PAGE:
By all accounts, Captain Newton Manross of the 16th Connecticut Infantry was a brilliant man.
|Newton Manross as a civilian.|
(Image courtesy Tom LaPorte)
Shortly after Manross was named professor of chemistry and philosophy at Amherst (Mass.) College, he joined the Union army on July 22, 1862, telling his wife Charlotte "you can better afford to have a country without a husband than a husband without a country." Less than two months later, the 37-year-old citizen-soldier once described as a "man of exceptional learning and scholarship" was dead, killed by a cannon ball at the Battle of Antietam on Sept. 17, 1862.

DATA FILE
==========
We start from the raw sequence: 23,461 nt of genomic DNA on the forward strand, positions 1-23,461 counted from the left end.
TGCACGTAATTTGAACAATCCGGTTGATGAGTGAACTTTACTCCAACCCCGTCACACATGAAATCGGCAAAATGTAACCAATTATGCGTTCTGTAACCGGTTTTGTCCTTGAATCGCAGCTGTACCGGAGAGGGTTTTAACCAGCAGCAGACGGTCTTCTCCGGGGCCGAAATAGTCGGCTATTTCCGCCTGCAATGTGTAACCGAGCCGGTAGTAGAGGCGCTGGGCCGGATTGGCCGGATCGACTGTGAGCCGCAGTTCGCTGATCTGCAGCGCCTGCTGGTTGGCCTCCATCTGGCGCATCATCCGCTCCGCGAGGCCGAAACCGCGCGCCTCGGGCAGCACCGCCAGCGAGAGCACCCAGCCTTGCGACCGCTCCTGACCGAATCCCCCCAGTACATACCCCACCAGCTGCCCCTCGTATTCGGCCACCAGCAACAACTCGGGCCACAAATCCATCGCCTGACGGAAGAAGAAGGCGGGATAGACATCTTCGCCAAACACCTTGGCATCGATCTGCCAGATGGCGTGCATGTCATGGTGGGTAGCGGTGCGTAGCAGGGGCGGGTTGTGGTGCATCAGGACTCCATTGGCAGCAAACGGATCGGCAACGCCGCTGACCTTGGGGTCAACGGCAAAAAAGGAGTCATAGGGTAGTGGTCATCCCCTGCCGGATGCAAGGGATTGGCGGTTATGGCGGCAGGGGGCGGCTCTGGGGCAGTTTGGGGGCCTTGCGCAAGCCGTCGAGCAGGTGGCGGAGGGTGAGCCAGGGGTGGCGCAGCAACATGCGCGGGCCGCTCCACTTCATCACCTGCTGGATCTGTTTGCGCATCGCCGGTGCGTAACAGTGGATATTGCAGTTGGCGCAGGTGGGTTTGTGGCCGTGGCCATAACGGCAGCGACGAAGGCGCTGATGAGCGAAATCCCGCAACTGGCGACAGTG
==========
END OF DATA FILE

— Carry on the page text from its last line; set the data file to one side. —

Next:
From a prominent Bristol, Conn., family, Manross was buried in Forestville Cemetery in his hometown. After the Civil War, survivors of Manross' Company K of the 16th Connecticut placed an 8-foot brownstone monument in their captain's honor near his gravestone. Sadly, that monument is deteriorating, worn by the elements of 100-plus New England winters. In addition to several prominent cracks, the backside of the monument is separating from the main portion. One good smack could easily send that piece crashing to the ground.
Newton Manross deserves better. Perhaps this post will spur an effort to repair a monument for an exceptional man who died for his country nearly 150 years ago. (For more on the Manross monument, check out my video below.)
|A professor before the Civil War, Manross was killed by artillery fire at Antietam.|
|Can these prominent cracks in the Newton Manross monument be repaired?|
|Survivors of Newton Manross' Company K of the 16th Connecticut placed this monument|
in Forestville Cemetery in Bristol in honor of their "gallant and beloved captain."